Finally, and perhaps most importantly, apparently only 16,000 Bevin Boys had been conscripted by November 1944, which was far too few to save more than one of the formations disbanded, even assuming they were all suitable. 16,000 amounted to only about 0.5% of the British Army at the time.

The real problem seems to have been imperial overstretch and mistaken long term planning for better distribution of manpower within the existing armed forces.

Cheers,

Sid.
Conscription in northern Ireland for military service, perhaps; for labor service? Assumes facts not in evidence. In addition, tens of thousands of British subjects who lived in NI worked in the UK during WW II; this is simply a focused extension of this reality.

Neutral European states - no hold, but again, not conscription in those cases; labor recruitment. Tens of thousands of Irish citizens worked in the UK during WW II; this is simply an extension of that reality, with targeted recruiting. Given the effort the Irish government put into the peat industry at the time, a trade-off for coal is obvious. Portugal welcomed Allied bases in Portuguese territory, had an actual alliance with the UK, and had a substantial mining industry. Recruiting manpower is an obvious next step. Same for Turkey, although the distances are less attractive. The Latin American states - both Allied and neutral - had substantial manpower, including skilled miners, and including substantial "Anglo" communities. The option was there.

Canada bowed to the realities of total mobilization and started sending NRMA soldiers to the ETO in 1944, despite the "communal tensions" - sending men from the same manpower pool to the UK for labor service would have been entirely possible.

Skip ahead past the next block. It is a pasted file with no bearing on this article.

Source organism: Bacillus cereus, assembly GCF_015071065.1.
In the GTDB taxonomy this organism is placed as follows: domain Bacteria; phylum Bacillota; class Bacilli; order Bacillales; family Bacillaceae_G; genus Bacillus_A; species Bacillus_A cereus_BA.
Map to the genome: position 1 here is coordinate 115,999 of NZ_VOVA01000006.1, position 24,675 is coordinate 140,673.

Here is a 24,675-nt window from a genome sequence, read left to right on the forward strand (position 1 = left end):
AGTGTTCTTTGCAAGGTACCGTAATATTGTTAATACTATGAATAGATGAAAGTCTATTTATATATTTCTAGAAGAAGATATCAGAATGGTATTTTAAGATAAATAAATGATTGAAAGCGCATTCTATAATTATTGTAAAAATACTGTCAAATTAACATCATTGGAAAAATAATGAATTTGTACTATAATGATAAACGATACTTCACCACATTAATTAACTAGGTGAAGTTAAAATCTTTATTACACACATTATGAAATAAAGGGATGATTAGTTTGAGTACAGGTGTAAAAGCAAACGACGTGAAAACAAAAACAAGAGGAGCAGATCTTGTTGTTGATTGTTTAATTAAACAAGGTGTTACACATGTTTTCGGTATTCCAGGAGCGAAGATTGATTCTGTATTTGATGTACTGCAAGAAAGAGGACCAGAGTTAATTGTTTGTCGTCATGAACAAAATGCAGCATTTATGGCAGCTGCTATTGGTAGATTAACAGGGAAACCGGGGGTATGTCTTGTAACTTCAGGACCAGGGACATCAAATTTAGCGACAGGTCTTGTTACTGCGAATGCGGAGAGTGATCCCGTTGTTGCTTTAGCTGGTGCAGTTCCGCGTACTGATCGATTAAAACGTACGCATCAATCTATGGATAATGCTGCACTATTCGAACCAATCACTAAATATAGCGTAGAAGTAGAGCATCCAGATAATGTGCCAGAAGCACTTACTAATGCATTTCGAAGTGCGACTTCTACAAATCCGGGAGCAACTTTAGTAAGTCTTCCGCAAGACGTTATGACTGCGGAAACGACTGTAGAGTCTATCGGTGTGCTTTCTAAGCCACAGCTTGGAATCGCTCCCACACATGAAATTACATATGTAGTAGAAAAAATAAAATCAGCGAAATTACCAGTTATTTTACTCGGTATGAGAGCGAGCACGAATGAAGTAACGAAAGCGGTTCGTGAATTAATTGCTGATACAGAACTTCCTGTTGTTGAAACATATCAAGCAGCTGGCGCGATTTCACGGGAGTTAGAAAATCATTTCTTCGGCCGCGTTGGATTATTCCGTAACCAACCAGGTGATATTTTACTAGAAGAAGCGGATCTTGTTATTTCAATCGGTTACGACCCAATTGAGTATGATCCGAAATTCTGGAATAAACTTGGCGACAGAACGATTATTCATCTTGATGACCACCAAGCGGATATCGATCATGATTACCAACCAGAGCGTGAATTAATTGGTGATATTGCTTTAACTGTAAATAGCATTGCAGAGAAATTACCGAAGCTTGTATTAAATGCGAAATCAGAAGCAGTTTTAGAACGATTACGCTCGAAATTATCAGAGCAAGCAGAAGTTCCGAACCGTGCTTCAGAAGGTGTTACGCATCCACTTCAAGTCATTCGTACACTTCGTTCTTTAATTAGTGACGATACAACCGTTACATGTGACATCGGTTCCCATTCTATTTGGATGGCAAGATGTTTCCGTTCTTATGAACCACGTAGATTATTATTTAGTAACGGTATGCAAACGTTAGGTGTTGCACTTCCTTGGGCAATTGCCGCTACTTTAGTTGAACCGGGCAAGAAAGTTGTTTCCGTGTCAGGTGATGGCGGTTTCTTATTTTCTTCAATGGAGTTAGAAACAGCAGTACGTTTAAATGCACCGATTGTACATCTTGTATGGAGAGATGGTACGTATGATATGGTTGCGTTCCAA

The British labor service conscripts were not miners, either, so the realities of whether BWI manpower were trained miners or not is moot. They were warm bodies, which is all the British labor service conscripts were, and would have been available at exactly the same time. Again, a dozen battalions of the WIR and BWIR in 1914-18, vis one battalion of the Caribbean Regiment in 1944-45. Night and day, despite any attempt to pretend otherwise.

How many non-English speaking German and Italian POWs were put to work in the UK in 1940-45? Go ahead, we''ll wait.

Belgium LMP in 1944 was available exactly when the British started sending healthy Britons into the mines, and - in fact - no less than five brigades of Belgian LMP were training in the UK for service in 1945; send them into the mines instead. Voila.

16,000 Bevin Boys had been conscripted by November 1944? More than enough to fill 24 infantry battalions, which is where the shortfall that supposedly doomed 1st Armoured, 50th, and 59th divisions was - it as not in the artillery, obviously. And if a 19 to 25-year-old British man was physically fit enough to work in a coal mine, how are they not physically fit to serve as infantry replacements? Please, explain.
Last edited by daveshoup2MD on 19 Apr 2021 05:33, edited 1 time in total.

User avatar
Sheldrake
Member
Posts: 3041
Joined: 28 Apr 2013 17:14
Location: London

Re: British Manpower shortages by the end of WW2

Post by Sheldrake » 18 Apr 2021 23:58

Politician01 wrote:
22 Mar 2020 21:30
The very first post of mine has two sources that show Britain was sraping the barrel. If you have sources that show that Britain had many untapped manpower reserves and just didnt use them, I would like to see them - that was the purpouse of this thread.
Jonathan Fennell in Fighting the Peoples War goes into some depth about the mobilization of each of the dominions and points out the difficulties that e.g New Zealand and South Africa in maintaining their forces, l;argely because people did not want to serve. There is evidence in there of manpower unused.
https://www.amazon.co.uk/dp/B07MHXD6D2/ ... TF8&btkr=1

User avatar
Sheldrake
Member
Posts: 3041
Joined: 28 Apr 2013 17:14
Location: London

Re: British Manpower shortages by the end of WW2

Post by Sheldrake » 19 Apr 2021 00:11

Sid Guttridge wrote:
03 Apr 2020 12:12
Against Germany and Italy, East Africa was almost entirely over run by Indian and African divisions. The Indian Army largely occupied Iraq, Syria and Iran. The North African Campaign was half carried by South African, Australian, New Zealand and Indian divisions. The Italian campaign included South African, Canadian, New Zealand and Indian divisions and a Jewish Brigade. (The UK also equipped exiled Polish, Greek, Yugoslav, Free French, Norwegian, Belgian and Dutch divisions and brigades.) Where colonial formations could be raised, equipped and trained to modern standards, tghis was done.